How to Recognize a Tornado

Forecasters are predicting a number of violent storms this weekend in the Midwest United States. They are saying that conditions are “ripe” for violent tornadoes in the nation’s midsection - ranging from Texas to Minnesota.

We always want you to be prepared, so we’ve prepared this document that will help you recognize the coming dangers of a tornado.

The most reliable source of information is from someone who has been trained to recognize tornadoes. Be sure to keep an eye and ear on the news meteorologists.Tornado Checklist

Visual Evidence
However, if you don’t have access to a professional, you may be able to notice patterns. Below, we’ve listed typical signs of a coming tornado.

Inflow bands. These are bands of low cumulus clouds that extend from the storm’s center to the south or southeast. If you see inflow bands, it means that the storm is gathering air from several miles away.

inflow-bands

Beaver’s tail. This is a smooth, flat cloud extending from the base of the storm to the east or northeast. It is usually found on the southern edge of the precipitation area.

beaver-tail-cloud

Wall cloud. This is a cloud that is usually attached to the visible precipitation area of the storm. They are about two miles in diameter and mark the strongest updraft of the storm. They usually appear for about 10-20 minutes before the tornado.

Rolling-thunder-cloud

Rear flank downdraft. This is a downdraft of cloud cover. It typically looks like curtains or rain wrapping around the cloud base. It will cause gusts of downward wind bursts. This will cause a hook echo feature on radar.

Rear Flank Downdraft

Condensation funnel. This is what most people know as the tornado. This is when the cloud and condensation moves towards the ground and creates a funnel cloud.

condensation-funnel

Other Evidence
Hail. Typically, there will be rain and hail with a tornado storm. Many times people report larger-than-average hail with a storm.

Loud roar. Many times, you’ll also hear a loud roar that many people describe as the sound of a freight engine.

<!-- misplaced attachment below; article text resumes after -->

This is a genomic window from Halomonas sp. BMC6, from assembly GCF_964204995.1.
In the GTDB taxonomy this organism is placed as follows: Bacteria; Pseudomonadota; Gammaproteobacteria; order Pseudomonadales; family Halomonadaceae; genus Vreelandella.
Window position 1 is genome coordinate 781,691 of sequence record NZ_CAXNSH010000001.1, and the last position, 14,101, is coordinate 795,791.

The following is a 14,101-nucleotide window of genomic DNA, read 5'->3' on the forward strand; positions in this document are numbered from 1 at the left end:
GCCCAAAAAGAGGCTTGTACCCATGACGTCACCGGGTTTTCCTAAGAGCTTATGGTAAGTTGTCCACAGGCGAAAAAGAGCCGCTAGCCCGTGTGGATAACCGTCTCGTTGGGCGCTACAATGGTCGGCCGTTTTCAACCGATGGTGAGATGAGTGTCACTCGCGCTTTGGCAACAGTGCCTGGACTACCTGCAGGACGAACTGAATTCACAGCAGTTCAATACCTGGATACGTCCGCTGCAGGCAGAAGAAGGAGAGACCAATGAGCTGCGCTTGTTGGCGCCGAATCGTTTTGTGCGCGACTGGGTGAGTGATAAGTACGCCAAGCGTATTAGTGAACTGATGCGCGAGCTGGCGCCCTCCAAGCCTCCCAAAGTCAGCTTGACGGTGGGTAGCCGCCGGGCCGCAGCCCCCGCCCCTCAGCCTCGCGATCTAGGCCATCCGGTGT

If you believe a tornado is approaching, get into a basement or safe place. It is better to be cautious and be safe!

5 thoughts on “How to Recognize a Tornado”

  • Justin

    One word of caution. Some storms that produce tornadoes can have a very heavy rain column that obscures a lot of the features of the storm. In these cases, the tornado is said to be "rain wrapped" and can be hard to see. If you suspect a tornado, even one you can't see, take cover immediately!

    Reply
  • mike mcdaniel

    I CAN ONLY DESCRIBE ALL OF THE INFORMATION YOUR SUPPLYING IS SIMILAR TO THE TRAINING I RECEIVED WITH THE SHERIFF'S DEPARTMENT SEARCH & RESCUE. IT IS A VOLUNTEER PROGRAM AND PROVIDES A GREAT SERVICE TO YOUR COUNTY. YOUR COMPANY IS AWESOME PROVIDING US WITH A MAGNITUDE OF LIFE SAVING INFORMATION. THANKS ! MIKE

    Reply
  • Connie

    I am having trouble seeing the photos of the examples of tornado recognition. The descriptions are good but it would help if I could see the examples.

    Reply
  • Sarah

    Is there any truth to the warning I have always heard about a green sky? The one time a tornado touched down near me we got off the road because the sky had that odd green look before there was any other warning.

    Reply
    • Nicole from Ready Store
      Nicole from Ready Store May 5, 2016 at 8:47 am

      Hi Sarah! After reading through the article attached, it looks like green skies are linked to sever weather. Very interesting read :)

      http://www.scientificamerican.com/article/fact-or-fiction-if-sky-is-green-run-for-cover-tornado-is-coming/

      Reply
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